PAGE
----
Can Some Creditors Declare That Accumulated Debt Is Not Permitted to Be Covered by Bankruptcy Filing?

Interviewer: Do credit card companies have any hard or fast rule or law that protects them at all from being involved in bankruptcy filing and the same goes for payday loan companies and bank loans?

There Is Typically a Four Month Window Where Charges Are Scrutinized

Vance: It's a timing factor. Usually there's a four month window where the creditors really scrutinize what charges were made. Did they get the loan within the four months or did they charge something within the four months?

You've got to really look at the usage that the debtor had as far as getting a loan or charging to credit cards because a creditor could object to the debt amount accrued in that four month period from being discharged to bankruptcy under an abuse statute.

They could claim that they knew that they were getting ready to file bankruptcy, and they ran up the credit card debt or they took the cash advance or they got the loan. It's a timing issue.

A Chapter 7 Bankruptcy Has No Debt Limit; a Chapter 13 Bankruptcy has a Debt Limit

Interviewer: Is it possible to have too much debt for you to file a Chapter 7 bankruptcy?

Vance: No, there is no limit on debt to file a Chapter 7. Now there is a limit on Chapter 13. A debtor can't have more than $350,000 of unsecured debt. It changes all the time. They can't have more than 1.2 million of secured debt. If they have over those amounts, and they don't want to do a Chapter 7, then they would have to go into a Chapter 11, a personal Chapter 11, and I don't do those.

They're very expensive, they're very labor intensive, and I don't have time to do them. I usually refer those out to some other law firm that does Chapter 11 work. It's very specialized.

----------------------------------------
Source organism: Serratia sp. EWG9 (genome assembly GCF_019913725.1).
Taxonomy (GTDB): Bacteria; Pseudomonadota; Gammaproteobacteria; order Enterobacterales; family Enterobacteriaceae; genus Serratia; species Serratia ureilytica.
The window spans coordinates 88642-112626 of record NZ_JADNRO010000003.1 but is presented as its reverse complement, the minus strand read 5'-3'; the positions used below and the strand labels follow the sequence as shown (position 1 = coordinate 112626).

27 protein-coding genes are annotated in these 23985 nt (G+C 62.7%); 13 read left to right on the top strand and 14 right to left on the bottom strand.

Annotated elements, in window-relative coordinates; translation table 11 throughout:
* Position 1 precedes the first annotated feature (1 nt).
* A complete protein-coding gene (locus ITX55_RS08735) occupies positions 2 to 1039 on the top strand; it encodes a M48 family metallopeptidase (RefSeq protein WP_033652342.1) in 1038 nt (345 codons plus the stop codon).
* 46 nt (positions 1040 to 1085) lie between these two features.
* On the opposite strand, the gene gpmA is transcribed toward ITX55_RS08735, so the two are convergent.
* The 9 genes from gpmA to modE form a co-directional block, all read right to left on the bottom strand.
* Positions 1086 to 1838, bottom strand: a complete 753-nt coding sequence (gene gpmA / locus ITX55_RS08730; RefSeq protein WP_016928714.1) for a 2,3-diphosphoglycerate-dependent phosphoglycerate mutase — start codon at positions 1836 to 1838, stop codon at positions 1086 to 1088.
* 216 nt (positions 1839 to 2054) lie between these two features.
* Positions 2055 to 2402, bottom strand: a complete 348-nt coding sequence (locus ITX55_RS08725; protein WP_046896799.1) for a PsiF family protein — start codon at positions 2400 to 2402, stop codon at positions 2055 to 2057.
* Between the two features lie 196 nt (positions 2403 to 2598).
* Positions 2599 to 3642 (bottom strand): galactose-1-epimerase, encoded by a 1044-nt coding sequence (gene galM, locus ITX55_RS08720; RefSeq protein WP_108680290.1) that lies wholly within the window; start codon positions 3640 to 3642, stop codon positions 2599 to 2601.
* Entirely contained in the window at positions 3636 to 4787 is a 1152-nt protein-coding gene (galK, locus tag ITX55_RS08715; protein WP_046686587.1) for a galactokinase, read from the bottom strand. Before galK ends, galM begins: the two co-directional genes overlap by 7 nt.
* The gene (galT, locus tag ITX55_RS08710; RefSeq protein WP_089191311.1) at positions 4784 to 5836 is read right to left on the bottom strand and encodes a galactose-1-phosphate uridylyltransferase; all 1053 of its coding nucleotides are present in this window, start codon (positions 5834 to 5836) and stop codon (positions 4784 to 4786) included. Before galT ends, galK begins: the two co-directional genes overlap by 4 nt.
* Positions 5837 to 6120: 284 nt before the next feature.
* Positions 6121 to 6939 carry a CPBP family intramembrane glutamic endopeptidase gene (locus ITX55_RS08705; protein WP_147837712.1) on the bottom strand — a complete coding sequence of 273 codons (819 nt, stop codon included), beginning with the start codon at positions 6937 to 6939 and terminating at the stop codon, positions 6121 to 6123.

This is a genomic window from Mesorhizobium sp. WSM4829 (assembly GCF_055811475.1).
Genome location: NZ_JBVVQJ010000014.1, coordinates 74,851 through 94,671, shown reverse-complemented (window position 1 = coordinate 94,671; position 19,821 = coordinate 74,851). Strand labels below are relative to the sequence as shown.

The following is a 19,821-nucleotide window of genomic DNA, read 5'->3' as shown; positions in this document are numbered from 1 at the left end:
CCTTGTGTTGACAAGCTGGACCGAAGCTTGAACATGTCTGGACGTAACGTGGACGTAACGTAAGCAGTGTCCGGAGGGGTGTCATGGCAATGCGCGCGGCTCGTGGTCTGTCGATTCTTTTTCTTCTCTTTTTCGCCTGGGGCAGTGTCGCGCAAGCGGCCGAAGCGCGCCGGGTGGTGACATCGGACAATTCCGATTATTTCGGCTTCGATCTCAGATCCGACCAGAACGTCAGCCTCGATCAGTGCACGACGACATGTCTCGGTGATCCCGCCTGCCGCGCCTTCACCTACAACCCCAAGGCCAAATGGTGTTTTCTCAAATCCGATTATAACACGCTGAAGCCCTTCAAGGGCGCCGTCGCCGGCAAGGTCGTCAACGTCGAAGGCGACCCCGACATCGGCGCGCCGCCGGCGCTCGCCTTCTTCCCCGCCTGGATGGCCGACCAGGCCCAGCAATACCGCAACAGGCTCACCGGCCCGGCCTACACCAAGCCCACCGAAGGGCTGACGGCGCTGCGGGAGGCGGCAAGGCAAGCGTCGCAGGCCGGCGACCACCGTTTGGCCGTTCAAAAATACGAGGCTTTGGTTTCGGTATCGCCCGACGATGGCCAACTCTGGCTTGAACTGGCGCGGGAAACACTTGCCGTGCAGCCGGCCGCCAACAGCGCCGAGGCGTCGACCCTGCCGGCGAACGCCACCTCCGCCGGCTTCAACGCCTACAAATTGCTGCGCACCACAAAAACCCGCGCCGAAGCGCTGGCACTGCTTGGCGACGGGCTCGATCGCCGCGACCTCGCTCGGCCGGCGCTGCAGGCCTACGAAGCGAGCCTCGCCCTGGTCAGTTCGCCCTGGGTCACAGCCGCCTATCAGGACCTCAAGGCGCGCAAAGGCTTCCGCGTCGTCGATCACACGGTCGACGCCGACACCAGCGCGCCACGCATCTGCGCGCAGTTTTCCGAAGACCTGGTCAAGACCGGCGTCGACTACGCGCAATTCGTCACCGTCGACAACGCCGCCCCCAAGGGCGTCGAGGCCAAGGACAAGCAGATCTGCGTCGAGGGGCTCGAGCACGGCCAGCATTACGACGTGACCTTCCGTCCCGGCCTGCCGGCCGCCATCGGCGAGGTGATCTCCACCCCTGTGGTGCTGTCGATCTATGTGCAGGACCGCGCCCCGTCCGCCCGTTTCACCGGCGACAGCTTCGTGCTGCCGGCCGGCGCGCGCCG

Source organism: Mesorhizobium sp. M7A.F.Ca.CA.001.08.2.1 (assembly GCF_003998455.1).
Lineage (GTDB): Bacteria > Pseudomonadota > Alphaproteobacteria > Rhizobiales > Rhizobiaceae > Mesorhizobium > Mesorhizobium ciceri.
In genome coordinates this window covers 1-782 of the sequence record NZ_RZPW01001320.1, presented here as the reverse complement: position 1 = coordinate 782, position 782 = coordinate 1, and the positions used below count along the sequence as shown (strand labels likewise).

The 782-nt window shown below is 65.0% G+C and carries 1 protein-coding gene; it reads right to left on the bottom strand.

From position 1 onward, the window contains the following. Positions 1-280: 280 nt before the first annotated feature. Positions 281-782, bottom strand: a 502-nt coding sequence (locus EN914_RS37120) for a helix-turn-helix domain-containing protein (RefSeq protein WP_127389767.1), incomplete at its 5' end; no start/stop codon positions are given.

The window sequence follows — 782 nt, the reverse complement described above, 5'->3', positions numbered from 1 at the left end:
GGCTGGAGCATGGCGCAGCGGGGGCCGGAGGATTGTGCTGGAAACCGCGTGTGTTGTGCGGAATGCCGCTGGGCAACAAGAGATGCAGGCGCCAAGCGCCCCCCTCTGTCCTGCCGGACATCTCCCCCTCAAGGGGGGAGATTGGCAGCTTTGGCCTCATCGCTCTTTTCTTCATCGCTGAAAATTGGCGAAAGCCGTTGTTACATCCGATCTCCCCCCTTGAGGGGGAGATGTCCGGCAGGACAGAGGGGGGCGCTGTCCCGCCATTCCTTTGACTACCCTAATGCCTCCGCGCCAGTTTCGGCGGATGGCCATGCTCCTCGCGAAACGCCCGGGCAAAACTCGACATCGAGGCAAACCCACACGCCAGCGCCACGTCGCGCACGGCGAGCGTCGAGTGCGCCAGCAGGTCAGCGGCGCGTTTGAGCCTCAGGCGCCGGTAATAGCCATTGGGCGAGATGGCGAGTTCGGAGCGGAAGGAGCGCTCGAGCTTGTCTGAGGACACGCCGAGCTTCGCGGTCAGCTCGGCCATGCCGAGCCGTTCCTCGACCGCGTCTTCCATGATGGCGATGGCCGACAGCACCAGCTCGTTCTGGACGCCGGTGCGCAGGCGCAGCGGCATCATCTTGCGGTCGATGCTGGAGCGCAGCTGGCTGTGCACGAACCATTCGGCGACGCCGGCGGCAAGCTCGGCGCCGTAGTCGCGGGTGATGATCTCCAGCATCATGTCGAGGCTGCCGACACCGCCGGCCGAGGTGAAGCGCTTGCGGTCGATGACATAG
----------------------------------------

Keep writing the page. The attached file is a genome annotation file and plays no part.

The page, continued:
What Entities Typically Opt for a Chapter 11 Bankruptcy?

Interviewer: What would Chapter 11 be good for?

Vance: Most Chapter 11s that are filed are for corporations. It is a reorganization, but the personal Chapter 11, as I say, is for individuals who have too much debt to file a Chapter 13, and then they don't want to file a Chapter 7 because there is no limit on Chapter 7.

Is It Possible to Convert Your Chapter 13 Bankruptcy into a Chapter 7 Bankruptcy?

Interviewer: Have you ever converted someone from a Chapter 13 to a 7, and if so, why?

Vance: Yes, I have and I do it quite often. Let's say that they file a Chapter 13 to save their house, and after several months or a year they're still falling behind on the house payments, so they say, "Well, look, we know we just can't continue doing this", so then they convert it over to a Chapter 7 and walk away from the house.

As another example, let's say that your income has been reduced or if you're a married couple, and the husband and wife has lost their job. If their income has been reduced then I will probably convert them over to a Chapter 7.